5 Tips To Beat Travel Bugs
To enjoy the local cuisine without the pooping, follow these guidelines from the World Health Organization
Before leaving home, consult with your doctor for advice on the various diseases to which you may be exposed at your destination, and the need for vaccinations or other preventive measures. Make sure you carry Oral Rehydration Salts (ORS), and any other medicines you may require during your travel.
Wash your hands often and always before handling and consuming food. Dangerous microorganisms are widely found in soil, water, animals and people and can be carried on hands and transferred to food. While visiting food markets, be aware of this when touching raw food and in particular raw meat. These markets often include live animals which can transmit a number of diseases including avian influenza (bird flu).
When frequenting street food vendors or buffets in hotels and restaurants, make sure that cooked food is not in contact with raw food. Avoid any uncooked food, apart from fruits and vegetables that can be peeled or shelled. Raw food can contain dangerous microorganisms which could contaminate cooked food through direct contact. This may reintroduce disease-causing bacteria into safe, cooked food.
In general, make sure your food has been thoroughly cooked and remains steaming hot. Dangerous micro-organisms are killed by proper cooking which is one of the most effective ways to make food safe. However, it is critical that all parts of the food be thoroughly cooked, i.e. reaching 70°C in all parts.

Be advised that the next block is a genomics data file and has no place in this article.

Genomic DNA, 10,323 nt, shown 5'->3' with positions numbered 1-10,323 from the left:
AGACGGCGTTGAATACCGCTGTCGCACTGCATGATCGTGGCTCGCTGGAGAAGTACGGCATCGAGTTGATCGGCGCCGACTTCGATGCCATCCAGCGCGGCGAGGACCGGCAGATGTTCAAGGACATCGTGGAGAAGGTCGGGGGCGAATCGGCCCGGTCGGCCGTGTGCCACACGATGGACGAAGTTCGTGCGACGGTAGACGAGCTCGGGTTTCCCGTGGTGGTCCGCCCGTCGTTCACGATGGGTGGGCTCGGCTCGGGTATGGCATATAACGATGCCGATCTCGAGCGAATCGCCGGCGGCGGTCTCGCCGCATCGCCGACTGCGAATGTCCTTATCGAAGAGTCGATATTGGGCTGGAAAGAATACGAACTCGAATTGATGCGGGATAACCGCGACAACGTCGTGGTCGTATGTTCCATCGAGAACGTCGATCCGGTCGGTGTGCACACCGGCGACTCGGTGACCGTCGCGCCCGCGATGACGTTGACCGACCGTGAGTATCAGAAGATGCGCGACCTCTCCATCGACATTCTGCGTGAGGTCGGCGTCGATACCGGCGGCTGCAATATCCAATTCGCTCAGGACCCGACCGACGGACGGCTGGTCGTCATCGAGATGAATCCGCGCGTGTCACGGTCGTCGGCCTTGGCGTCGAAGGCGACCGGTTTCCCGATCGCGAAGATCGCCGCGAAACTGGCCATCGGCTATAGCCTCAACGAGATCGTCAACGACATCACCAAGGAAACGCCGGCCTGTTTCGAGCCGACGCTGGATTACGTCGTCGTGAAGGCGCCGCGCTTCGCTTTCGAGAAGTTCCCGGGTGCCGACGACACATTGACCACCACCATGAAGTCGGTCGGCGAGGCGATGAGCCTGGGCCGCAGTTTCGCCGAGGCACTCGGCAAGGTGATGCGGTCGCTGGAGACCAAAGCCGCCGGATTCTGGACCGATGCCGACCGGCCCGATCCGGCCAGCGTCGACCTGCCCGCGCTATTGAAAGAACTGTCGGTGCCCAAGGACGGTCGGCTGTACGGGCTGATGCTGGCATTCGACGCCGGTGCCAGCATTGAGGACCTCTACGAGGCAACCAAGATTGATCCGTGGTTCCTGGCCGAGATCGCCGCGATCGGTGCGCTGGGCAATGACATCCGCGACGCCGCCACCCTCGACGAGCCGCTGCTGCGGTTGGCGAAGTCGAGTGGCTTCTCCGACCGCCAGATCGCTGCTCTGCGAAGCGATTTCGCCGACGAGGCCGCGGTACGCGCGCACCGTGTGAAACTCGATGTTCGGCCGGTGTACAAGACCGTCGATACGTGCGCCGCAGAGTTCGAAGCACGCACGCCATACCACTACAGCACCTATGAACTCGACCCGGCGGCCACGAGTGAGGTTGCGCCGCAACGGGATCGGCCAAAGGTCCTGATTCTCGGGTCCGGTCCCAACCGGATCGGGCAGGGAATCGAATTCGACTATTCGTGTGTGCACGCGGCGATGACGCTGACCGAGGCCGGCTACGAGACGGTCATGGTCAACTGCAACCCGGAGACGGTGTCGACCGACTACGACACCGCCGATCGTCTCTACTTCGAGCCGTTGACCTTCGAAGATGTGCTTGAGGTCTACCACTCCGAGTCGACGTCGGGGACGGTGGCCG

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Ice cream, drinking water, ice cubes and milk can easily be contaminated with dangerous microorganisms or chemicals. If in doubt, avoid them. Peel all fruits and vegetables if eaten raw. Avoid those with damaged skin because toxic chemicals can be formed in damaged and mouldy foods. Green-leafed vegetables (e.g. green salads) can contain dangerous micro-organisms which are difficult to remove. If in doubt about the hygienic conditions, avoid them. If available, bottled water is the safer choice for drinking water but always check the seal to ensure it has not been tampered with.
Be temperature wise
Cooked food held at room temperature for several hours constitutes another major risk for food- borne illness. Avoid these foods at buffets, markets, restaurants and street vendors if they are not kept hot or refrigerated/on ice. Micro-organisms can multiply very quickly if food is stored at room temperature. By holding food refrigerated or on ice (below 5°C) or hot (above 60°C) the growth of micro-organisms is slowed down or stopped.
What to do if you get diarrhoea?
Most diarrhoea attacks are self-limited and clear up in a few days. Diarrhoea may be accompanied by nausea, vomiting and/or fever. The important thing is to avoid becoming dehydrated. This is extremely important for children. If the child is restless or irritable, or shows signs of strong thirst, or has sunken eyes, or dry skin with reduced elasticity, dehydration is already progressing and immediate medical attention should be sought.
If bowel movements are very frequent, very watery or contain blood, or last more than three days you should seek medical help. Where there is no medical help available a three-day course of ciprofloxacin* (500mg twice a day for adults, 15mg/kg twice a day for children) can be taken.
As soon as diarrhoea starts, drink more fluids, such as oral rehydration formula, boiled, treated or bottled water, weak tea, soups or other safe fluids. Avoid any drinks that tend to remove more water from the body, including coffee, overly sweetened drinks, some medicinal teas and alcohol.